According to new estimates from the Centers for Disease Control around half of gay and bisexual black men in the United States will be diagnosed with HIV in their lifetime.
While the lifetime risk of a positive HIV diagnosis has fallen from 1 in 78 Americans overall in 2005 to 1 in 99 today, the decline has not been distributed equally among the U.S. population. For the foreseeable future, the CDC estimates that gay, bisexual, black and Hispanic people will continue to bear the brunt of the HIV epidemic. The new study is the first time that the CDC has estimated lifetime HIV risk based on race.
The CDC states that a number of factors may contribute to the higher HIV risk associated with gay and bisexual black men.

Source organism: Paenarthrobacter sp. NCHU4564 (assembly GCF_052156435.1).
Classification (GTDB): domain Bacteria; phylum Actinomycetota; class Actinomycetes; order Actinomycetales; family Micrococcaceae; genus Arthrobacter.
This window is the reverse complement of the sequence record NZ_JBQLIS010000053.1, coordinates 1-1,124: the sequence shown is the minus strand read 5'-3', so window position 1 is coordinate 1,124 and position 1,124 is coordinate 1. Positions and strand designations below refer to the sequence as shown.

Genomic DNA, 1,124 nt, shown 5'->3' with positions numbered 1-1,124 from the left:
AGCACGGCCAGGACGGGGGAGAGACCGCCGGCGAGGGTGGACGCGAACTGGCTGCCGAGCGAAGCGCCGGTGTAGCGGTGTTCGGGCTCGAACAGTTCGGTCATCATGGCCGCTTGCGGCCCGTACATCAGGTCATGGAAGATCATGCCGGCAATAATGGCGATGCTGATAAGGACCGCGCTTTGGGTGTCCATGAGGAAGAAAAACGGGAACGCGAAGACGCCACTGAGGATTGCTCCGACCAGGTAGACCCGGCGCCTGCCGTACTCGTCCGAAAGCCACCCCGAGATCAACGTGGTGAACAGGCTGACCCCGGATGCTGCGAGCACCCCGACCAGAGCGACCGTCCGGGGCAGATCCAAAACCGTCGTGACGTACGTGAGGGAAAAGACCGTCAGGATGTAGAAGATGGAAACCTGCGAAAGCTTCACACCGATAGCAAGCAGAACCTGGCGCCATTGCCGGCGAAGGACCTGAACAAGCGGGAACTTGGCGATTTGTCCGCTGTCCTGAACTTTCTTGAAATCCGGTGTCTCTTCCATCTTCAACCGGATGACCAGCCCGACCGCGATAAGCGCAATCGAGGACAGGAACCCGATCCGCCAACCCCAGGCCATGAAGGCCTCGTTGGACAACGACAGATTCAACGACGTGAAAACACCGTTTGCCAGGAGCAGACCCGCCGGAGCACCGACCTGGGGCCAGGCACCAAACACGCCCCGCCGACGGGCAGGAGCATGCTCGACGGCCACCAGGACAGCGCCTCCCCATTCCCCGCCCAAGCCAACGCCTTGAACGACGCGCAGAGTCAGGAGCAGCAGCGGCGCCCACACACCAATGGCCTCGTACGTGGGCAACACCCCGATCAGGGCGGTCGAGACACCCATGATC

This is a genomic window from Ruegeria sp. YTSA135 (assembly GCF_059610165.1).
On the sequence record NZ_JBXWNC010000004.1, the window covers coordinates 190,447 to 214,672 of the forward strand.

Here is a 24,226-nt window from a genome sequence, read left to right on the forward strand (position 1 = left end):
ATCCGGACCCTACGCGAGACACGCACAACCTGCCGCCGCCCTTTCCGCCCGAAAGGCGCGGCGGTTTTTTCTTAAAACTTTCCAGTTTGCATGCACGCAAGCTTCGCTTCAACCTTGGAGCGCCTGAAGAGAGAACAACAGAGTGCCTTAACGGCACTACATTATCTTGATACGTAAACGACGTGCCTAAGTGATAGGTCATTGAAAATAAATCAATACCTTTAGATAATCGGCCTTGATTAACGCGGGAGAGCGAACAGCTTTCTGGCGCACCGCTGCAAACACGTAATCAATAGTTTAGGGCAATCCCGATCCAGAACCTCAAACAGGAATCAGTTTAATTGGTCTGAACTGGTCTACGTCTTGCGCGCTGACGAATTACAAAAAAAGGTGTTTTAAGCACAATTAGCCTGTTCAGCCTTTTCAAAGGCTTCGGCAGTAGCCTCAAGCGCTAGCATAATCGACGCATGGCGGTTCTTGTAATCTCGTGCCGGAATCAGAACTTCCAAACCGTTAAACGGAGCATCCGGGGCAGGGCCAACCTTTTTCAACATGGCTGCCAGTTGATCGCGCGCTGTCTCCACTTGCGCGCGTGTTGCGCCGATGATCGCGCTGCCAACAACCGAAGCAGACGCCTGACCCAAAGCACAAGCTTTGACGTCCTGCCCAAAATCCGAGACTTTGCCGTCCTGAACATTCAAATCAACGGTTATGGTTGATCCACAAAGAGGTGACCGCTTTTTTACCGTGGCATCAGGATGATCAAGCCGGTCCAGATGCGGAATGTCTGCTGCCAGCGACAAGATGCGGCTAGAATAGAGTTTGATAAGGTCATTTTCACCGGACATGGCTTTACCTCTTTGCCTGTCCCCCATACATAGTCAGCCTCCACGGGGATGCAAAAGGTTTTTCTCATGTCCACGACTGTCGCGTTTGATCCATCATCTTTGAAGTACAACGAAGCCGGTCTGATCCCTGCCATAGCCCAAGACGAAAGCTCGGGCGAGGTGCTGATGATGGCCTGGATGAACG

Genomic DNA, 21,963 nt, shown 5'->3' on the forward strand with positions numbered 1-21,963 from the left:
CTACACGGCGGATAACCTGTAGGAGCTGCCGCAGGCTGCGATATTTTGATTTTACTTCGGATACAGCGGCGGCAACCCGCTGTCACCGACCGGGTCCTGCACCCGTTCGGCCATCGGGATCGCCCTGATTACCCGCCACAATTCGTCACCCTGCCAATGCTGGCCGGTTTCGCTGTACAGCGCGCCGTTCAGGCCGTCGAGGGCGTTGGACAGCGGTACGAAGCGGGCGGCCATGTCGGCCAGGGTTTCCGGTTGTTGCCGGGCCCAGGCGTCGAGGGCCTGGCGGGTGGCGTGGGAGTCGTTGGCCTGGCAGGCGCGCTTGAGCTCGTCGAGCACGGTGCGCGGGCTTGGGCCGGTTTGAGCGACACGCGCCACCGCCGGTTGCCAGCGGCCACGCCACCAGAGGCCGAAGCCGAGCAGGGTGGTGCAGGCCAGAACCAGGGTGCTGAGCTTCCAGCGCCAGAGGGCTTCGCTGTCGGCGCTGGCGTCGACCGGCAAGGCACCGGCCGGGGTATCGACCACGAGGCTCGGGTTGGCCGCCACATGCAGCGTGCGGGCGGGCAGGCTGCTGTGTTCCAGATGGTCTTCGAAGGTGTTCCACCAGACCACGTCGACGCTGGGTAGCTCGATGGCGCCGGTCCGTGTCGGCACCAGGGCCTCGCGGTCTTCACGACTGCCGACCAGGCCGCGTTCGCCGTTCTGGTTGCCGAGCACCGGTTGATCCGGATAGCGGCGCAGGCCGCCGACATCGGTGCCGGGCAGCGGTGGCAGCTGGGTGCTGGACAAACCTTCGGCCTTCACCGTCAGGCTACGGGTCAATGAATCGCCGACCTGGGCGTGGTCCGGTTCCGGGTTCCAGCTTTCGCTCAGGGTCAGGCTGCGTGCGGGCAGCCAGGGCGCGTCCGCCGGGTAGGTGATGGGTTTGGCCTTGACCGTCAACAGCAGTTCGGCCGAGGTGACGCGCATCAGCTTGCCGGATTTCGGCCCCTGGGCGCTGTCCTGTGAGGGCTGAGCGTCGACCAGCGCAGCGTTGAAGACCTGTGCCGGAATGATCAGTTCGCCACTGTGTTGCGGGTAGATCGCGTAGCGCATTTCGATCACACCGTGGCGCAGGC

Those factors include socioeconomic circumstances – such as limited access to quality health care and higher levels of unemployment – smaller sexual networks and lack of awareness of HIV status.
“These estimates are a sobering reminder that gay and bisexual men face an unacceptably high risk for HIV—and of the urgent need for action,” said Dr. Eugene McCray, director of the CDC’s Division of HIV/AIDS Prevention. “If we work to ensure that every American has access to the prevention tools we know work, we can avoid the outcomes projected in this study.”
The chances of being diagnosed with HIV is highest in the District of Columbia, as well as in Southern states, such as Georgia, Florida, Louisiana and Maryland.
Part of the CDC’s prevention efforts aimed at slowing the spread of HIV include increased testing, getting those with HIV diagnoses into ongoing care and on antiretrovirals to suppress the virus, and promoting the use of pre-exposure prophylaxis (PrEP) and condoms, particularly for those populations at higher risk of infection.